This is a discussion on Re: NSEC3 - DNS ; Roy Badami wrote: > Ben> No, because there should be no records below the NS record in > Ben> the parent zone, so if there is an NS, it will be at the > Ben> closest encloser. The same argument ...
Roy Badami wrote:
> Ben> No, because there should be no records below the NS record in
> Ben> the parent zone, so if there is an NS, it will be at the
> Ben> closest encloser. The same argument applies to NSEC, as far
> Ben> as I can see.
> Indeed there shouldn't. So presenting an NSEC record that proves that
> such a name exists proves that the delegation doesn't. DNSSECbis
> non-existence proofs implicitly rely on this.
> When I query for a.b.c.d.e and get the response:
> _.b.c.d.e. NSEC aa.b.c.d.e. A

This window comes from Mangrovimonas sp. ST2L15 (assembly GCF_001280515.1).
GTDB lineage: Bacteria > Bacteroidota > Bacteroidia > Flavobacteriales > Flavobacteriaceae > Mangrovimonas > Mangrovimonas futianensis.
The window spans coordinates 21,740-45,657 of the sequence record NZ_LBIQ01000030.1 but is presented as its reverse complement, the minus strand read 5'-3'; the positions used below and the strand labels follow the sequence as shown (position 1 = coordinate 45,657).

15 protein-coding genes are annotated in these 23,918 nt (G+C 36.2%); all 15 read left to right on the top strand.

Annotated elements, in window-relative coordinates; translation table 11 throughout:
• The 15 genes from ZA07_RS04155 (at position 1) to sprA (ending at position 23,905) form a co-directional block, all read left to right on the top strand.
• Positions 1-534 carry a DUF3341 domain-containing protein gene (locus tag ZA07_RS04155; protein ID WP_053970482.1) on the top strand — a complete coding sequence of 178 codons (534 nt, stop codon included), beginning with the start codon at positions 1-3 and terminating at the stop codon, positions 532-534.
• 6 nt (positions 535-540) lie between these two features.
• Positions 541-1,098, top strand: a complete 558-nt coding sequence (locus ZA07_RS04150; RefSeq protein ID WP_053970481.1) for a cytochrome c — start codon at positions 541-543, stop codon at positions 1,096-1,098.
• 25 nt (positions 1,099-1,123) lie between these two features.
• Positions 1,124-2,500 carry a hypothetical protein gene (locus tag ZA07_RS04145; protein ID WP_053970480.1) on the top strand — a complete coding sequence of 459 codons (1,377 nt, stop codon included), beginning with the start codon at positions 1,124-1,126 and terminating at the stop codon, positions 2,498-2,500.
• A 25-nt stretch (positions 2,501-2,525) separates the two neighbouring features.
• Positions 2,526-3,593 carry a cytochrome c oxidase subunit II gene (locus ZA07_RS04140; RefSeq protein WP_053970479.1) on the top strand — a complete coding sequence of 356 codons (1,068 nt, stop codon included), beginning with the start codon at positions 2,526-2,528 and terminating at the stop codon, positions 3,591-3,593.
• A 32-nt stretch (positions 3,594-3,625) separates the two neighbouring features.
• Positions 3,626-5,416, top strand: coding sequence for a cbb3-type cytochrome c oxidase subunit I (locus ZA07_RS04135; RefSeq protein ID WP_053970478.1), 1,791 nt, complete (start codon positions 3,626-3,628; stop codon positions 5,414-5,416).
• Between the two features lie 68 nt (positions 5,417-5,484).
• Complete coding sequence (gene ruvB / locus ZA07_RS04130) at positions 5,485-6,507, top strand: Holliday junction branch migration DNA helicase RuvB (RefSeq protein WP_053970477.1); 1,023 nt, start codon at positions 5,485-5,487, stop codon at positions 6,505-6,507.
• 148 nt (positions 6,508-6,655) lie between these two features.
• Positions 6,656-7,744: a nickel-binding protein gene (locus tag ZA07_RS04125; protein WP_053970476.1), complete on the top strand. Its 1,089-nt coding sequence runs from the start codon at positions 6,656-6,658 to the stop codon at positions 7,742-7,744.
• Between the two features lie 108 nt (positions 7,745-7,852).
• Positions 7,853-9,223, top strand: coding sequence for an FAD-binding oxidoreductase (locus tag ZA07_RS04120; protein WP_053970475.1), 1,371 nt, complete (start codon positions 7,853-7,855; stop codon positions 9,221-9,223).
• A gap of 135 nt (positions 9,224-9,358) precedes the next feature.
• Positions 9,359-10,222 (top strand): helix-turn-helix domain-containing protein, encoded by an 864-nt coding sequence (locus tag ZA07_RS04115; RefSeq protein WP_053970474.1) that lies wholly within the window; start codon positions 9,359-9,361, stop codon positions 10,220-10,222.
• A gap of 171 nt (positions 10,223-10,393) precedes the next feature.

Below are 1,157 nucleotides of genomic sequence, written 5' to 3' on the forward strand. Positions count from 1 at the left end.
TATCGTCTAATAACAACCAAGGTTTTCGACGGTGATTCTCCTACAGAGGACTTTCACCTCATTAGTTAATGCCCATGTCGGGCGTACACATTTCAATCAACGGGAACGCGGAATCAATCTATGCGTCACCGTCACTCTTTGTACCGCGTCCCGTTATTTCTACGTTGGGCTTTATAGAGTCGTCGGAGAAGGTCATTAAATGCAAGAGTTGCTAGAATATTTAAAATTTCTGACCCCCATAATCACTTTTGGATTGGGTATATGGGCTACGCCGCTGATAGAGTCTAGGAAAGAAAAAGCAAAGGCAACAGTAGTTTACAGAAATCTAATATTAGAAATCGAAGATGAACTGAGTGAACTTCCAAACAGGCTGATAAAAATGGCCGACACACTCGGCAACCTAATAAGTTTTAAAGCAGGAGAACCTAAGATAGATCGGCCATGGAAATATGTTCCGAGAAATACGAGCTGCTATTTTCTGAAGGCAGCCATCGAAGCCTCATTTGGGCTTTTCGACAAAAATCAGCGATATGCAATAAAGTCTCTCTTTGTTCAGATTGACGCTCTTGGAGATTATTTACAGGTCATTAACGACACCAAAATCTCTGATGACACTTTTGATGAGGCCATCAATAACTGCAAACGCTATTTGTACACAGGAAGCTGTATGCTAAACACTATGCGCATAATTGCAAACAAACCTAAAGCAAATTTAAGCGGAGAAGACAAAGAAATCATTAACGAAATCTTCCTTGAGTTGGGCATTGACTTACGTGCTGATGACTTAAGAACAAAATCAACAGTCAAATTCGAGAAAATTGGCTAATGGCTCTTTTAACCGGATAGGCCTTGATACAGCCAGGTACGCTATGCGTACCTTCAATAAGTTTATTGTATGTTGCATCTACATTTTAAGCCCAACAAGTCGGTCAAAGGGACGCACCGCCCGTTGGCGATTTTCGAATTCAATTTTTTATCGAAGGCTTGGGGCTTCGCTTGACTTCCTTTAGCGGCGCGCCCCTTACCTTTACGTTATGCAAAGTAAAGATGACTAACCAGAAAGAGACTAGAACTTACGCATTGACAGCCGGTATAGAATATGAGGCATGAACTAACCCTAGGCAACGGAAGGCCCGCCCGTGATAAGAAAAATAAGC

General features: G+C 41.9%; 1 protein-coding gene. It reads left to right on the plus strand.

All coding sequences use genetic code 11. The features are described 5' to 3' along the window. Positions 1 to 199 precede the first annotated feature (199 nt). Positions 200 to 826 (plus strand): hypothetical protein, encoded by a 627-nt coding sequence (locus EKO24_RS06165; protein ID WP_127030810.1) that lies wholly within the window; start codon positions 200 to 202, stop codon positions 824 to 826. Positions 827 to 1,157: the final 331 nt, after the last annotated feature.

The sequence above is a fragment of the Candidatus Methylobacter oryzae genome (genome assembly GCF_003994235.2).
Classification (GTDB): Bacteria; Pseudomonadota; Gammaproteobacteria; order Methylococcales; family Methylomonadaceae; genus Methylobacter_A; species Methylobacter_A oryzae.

> this implicitly proves to me that no delegation exists between the
> name I queried for and the zone apex, because if it did then the NSEC
> owner name and target name wouldn't be in-zone.
> When I query for a.c.d.e.e and get the response:
> b.c.d.e. NSEC aa.b.c.d.e. A
> this explicitly proves to me that b.c.d.e is not a delegations point
> (no NS record) and implictly proves that there is no delegation
> between b.c.d.e and the zone apex, for the same reason.
> So with DNSSECbis the set of NSEC records you construct to prove that
> there is no relevent wildcard that could have matched also happen to
> prove that there is no delegation for which you should have received a
> Since the NSEC3 records are ordered by hash, not original owner name
> (I think) it seems to me that you don't get this proof for free, and
> have to explictly provide covering NSEC3 records for all the places a
> delegation could have existed, to prove that it doesn't.
> But I haven't thought about this deeply, and could be mistaken...
I believe that since NSEC3 also shows the record at the closest
encloser, the same check works.
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